Creating Opportunities Today; Maximizing Independence Tomorrow

Youth to Adolescent

Questions and answers for Health Care and Social Services

Who could be involved from my health care team during this transition?

Family members, OCTC therapy team and other community partners and/or your community physician, as needed.

What information does the secondary school need from OCTC and when does the school need it?

With your consent, the Rehab Team will provide up-to-date reports to the receiving school and to the special education department of the school board. Ideally, these reports should be sent by March of the school entry year.

What OCTC services may my child/teen be eligible to receive while s/he attends secondary school?

If children/teens meet the eligibility criteria, they can receive/continue to receive the following services: Medical Clinics (including Transition Clinic for adolescents with a physical disability and Registered Nurses), Assistive Technology (Clinic for Augmentative Communication, Seating and Mobility and Technical Services), Social Work Services, Behavioural Services, Recreation Therapy, Dietitian, Psychology, Respite and for adolescents with a physical disability, School Liaison Teacher.

If my child/teen cannot keep up with the writing demands at school, where can we get help?

The Occupational Therapist (OT) who works at your child/teen’s school can assess the need for a computer or other strategies to support writing. A referral to the Clinic for Augmentative Communication at OCTC may be required if your child/teen has a physical disability or if a standard computer does not meet his/her needs, and s/he requires a computer with specialized adaptations for writing at home. You can also have a discussion with the school staff, to see if a referral to an OT at the Champlain Community Care Access Centre (CCAC) would be appropriate.

Who can assess the need for a manual or power wheelchair and make recommendations?

If you have visited your child/teen’s secondary school and are concerned about the distance your child/teen will need to travel between classes, a referral can be made - one year in advance of the transition - to the Champlain Community Care Access Centre (CCAC) Occupational Therapy or Physiotherapy services or to the OCTC Seating and Mobility service.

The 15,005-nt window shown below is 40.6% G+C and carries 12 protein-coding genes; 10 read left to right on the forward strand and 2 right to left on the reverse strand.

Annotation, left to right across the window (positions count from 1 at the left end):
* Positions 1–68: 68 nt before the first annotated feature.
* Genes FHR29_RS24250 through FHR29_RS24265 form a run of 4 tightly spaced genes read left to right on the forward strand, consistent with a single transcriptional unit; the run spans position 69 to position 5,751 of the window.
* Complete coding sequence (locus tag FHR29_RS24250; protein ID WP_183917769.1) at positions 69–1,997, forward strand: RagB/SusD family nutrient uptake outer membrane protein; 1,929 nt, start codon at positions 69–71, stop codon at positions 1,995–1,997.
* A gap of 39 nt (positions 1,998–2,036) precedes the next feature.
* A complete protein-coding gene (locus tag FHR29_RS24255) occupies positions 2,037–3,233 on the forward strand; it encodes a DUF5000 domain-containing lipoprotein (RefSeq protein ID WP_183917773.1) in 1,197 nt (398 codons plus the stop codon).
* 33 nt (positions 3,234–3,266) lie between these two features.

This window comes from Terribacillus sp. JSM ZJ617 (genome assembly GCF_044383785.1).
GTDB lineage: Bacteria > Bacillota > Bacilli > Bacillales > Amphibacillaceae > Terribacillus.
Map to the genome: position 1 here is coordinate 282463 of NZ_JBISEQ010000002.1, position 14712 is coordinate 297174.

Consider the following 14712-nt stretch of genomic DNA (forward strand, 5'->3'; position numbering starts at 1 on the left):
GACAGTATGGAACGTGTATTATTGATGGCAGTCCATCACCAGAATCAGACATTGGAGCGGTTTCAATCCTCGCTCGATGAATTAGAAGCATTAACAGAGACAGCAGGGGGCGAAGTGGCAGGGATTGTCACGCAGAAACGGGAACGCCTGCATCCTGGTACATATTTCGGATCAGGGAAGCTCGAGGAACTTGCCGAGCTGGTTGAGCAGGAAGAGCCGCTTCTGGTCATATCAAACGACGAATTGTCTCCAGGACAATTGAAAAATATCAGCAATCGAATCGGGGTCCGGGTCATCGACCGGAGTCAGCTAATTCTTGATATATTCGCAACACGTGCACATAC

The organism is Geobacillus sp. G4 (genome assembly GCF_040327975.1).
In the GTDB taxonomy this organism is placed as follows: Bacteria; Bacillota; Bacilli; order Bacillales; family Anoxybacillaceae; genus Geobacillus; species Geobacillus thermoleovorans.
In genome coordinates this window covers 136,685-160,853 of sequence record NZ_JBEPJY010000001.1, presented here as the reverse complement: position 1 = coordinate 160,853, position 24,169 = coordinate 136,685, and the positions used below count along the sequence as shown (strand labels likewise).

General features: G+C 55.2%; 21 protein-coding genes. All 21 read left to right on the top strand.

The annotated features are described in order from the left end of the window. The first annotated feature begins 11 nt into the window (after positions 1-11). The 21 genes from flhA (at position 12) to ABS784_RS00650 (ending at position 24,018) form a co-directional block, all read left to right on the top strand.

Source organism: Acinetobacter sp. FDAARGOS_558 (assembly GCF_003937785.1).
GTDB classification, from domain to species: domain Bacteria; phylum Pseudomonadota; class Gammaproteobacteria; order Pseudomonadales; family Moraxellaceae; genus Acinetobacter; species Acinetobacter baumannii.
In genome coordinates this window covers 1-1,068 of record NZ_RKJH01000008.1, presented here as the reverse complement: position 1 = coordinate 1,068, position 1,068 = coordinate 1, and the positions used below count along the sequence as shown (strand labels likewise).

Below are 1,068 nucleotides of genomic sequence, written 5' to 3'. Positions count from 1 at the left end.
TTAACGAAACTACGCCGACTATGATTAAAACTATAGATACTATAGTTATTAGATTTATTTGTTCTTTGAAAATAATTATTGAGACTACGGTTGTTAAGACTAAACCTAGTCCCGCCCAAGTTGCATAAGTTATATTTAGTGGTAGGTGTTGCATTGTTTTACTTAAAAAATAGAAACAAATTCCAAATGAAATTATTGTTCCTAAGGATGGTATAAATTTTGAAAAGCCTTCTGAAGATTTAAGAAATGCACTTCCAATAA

I have concerns/questions about the Champlain Community Care Access Centre (CCAC) School Health Support Services (SSHS): How will my child/teen’s therapy be arranged when my child/teen transitions to high school?

You can contact your child/teen’s CCAC case manager at 613-745-5525. Here are examples of questions you might want to ask to help with this transition:

  • What happens to OT, PT and SLP Services once my child transfers from elementary to high school?
  • My child/teen was discharged from School Health Support Services (SHSS) a few years ago, but needs new assessments: What do I do?
  • When is a good time to make referrals? Before leaving current school? In the summer? After starting a new school?
  • What assessments are recommended? And why?
  • When should a request be made so that the new school is accessible and ready for my child/teen at the beginning of school?
  • What equipment will my child/teen be able to take to school?

Are behaviour consultants from OCTC able to work in the school with school staff?

OCTC behaviour consultants do not work in the schools. Most school boards have their own behaviour consultants.

What are the recreation programs available for my child/teen?

OCTC Recreation Therapy runs a variety of recreation programs based on the needs of eligible clients. Recreation Therapy can also provide you with information about community programs that may be appropriate for your child. Many programs are also offered through the City of Ottawa; consult with the Special Needs Coordinator for your district. email to:

How can I link my child/ teen to volunteering opportunities?

Look within your community and have conversations with family and friends about possible volunteer opportunities.

Also investigate the Volunteer Ottawa website for opportunities: Contact Service Coordination Services for support you in finding an agency or service that will assist with volunteer opportunities:

Other options may be:

How will my teen/young adult create/maintain a social network?

There are many social networks available. Options include your teen/young adult’s friends, your friends, student clubs and your community centre.

Other social networking possibilities:

What OCTC respite services are available for my child/teen?

  • Respite for medically fragile or technologically dependent children and youth
  • Respite/summer programs for youth with Autism Spectrum Disorder

You may also visit the Respite Services website in your area:

How can I obtain an application for an Accessible Parking Permit?

For further information and to apply, please visit the following website: Accessible parking permit

You can also pick up an application at any Driver and Vehicle Licence Issuing Office or request an application by mail from:

Service Ontario
License Renewals Unit
P.O. Box 9800
Kingston, ON
K7L 5N8

If I can’t use my vehicle to transport my child/teen in a wheelchair, how can we get to appointments or community activities?

You can use the accessible OC Transpo buses.

If your child has a physical disability, you can apply to Para Transpo (only in Ottawa), please visit their website for further information: